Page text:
Examining the needs of persons experiencing homelessness: Bringing the voice of lived experience to policy priorities

September 28, 2021

Smith, E., Moore, P., & Canham, S. (2021). Examining the needs of persons experiencing homelessness: Bringing the voice of lived experience to policy priorities. International Journal on Homelessness1(1), 14–31. https://doi.org/10.5206/ijoh.2021.1.13651  

Full Article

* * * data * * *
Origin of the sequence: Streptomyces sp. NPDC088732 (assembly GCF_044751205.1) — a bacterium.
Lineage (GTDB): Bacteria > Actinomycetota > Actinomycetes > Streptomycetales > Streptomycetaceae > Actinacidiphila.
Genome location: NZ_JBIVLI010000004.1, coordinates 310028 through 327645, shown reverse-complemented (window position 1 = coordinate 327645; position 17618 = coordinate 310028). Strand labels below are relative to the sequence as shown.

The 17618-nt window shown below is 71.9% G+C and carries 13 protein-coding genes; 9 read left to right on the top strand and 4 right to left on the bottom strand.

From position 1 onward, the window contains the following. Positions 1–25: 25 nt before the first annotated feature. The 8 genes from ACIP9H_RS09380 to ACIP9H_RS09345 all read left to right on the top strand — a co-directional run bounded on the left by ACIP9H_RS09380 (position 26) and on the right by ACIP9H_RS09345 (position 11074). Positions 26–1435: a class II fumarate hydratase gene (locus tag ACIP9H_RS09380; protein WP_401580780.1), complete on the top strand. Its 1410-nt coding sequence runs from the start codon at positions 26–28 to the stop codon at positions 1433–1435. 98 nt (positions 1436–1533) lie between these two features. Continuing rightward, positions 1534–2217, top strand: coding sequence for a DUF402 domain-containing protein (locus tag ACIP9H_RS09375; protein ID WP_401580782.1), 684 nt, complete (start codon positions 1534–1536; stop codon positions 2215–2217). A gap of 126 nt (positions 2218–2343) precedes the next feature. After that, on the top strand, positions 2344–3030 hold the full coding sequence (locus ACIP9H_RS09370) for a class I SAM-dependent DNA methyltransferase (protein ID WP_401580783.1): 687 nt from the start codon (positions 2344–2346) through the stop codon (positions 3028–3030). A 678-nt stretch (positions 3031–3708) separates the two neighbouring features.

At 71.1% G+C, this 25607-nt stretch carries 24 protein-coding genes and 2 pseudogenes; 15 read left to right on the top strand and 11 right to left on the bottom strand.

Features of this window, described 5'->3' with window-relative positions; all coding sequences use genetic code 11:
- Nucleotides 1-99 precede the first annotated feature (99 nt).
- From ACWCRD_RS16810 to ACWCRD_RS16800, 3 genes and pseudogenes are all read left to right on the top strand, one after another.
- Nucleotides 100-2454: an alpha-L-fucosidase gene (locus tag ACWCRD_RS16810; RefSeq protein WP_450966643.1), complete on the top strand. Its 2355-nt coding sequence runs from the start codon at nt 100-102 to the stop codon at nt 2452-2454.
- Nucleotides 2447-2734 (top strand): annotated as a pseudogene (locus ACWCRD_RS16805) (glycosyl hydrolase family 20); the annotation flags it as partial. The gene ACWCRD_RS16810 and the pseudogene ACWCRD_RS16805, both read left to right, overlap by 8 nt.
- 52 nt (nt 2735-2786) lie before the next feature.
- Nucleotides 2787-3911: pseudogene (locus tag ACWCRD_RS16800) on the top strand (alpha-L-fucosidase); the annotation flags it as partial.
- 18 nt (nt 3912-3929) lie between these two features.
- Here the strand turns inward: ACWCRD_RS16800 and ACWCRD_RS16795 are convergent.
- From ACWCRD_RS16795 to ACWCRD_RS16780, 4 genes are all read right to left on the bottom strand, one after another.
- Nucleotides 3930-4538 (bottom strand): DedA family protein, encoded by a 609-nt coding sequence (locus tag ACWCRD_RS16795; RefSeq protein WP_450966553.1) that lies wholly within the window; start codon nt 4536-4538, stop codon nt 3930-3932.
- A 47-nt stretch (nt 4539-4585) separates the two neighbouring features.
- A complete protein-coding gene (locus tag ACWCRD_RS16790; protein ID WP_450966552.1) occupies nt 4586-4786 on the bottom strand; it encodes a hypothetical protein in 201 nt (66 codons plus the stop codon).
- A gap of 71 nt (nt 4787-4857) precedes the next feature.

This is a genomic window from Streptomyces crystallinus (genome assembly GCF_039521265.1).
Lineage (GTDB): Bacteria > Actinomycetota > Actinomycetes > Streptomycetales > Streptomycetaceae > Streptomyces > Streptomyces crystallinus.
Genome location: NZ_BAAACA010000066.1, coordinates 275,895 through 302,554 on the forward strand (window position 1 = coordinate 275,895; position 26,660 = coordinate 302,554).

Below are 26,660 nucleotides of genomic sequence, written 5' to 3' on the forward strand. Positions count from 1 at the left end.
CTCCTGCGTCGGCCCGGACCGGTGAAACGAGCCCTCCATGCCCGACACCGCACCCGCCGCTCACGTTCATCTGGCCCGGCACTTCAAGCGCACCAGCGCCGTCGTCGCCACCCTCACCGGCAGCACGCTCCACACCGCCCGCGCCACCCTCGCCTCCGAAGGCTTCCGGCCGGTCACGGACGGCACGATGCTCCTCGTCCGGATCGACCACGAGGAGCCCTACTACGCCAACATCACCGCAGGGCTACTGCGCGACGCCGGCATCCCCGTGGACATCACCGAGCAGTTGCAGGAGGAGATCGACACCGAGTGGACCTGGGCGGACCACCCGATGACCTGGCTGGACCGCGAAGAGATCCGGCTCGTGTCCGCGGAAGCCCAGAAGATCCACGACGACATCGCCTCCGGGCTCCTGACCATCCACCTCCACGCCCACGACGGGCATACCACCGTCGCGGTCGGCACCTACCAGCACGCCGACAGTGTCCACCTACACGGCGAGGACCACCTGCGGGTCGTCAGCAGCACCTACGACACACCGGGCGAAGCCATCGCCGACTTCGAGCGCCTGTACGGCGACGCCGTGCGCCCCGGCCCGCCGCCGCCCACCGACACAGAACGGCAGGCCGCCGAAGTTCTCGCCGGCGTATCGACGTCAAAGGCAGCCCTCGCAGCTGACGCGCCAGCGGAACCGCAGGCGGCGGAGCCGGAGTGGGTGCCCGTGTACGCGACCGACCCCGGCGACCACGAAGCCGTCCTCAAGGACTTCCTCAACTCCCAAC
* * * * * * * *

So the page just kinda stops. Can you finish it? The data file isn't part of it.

Policy related to homelessness varies across federal, state, and local levels influencing access to health and social services among persons experiencing homelessness. With a diversity of community stakeholders comes a diversity of ideas about which health and social services to provide and prioritize. Despite the unique insights PEH are able to offer on their own situations, their voices often remain excluded from research and policy. The aim of the current study was to identify the basic needs and health and social service priorities of PEH, to incorporate these voices into policy decisions and prioritization. Fifteen participants age 18 and older who had any experience of homelessness in Salt Lake Countyparticipated in in-depth qualitative interviews between February and March 2020. Open-ended questions enabled the interviews to naturally progress and focus on what was most relevant to participants and their experience. Data were categorized into the services and supports identified as the most needed by PEH and to help lift people out of homelessness: 1) Housing and shelter, 2) Income and employment, 3) Transportation, 4) Food, 5) Physical and mental health services, and 6) Social support. We describe the needs, challenges, and solutions as identified and narrated by study participants. Findings offer critical insight into how the homelessness crisis should be approached by policymakers as the ways in which PEH understand and utilize the system of available resources and supports must align with their abilities and realities. Without these in-depth discussions with PEH about how they understand and meet their basic needs, there will be ongoing gaps in service delivery and mismatches in the attempts made to serve this population.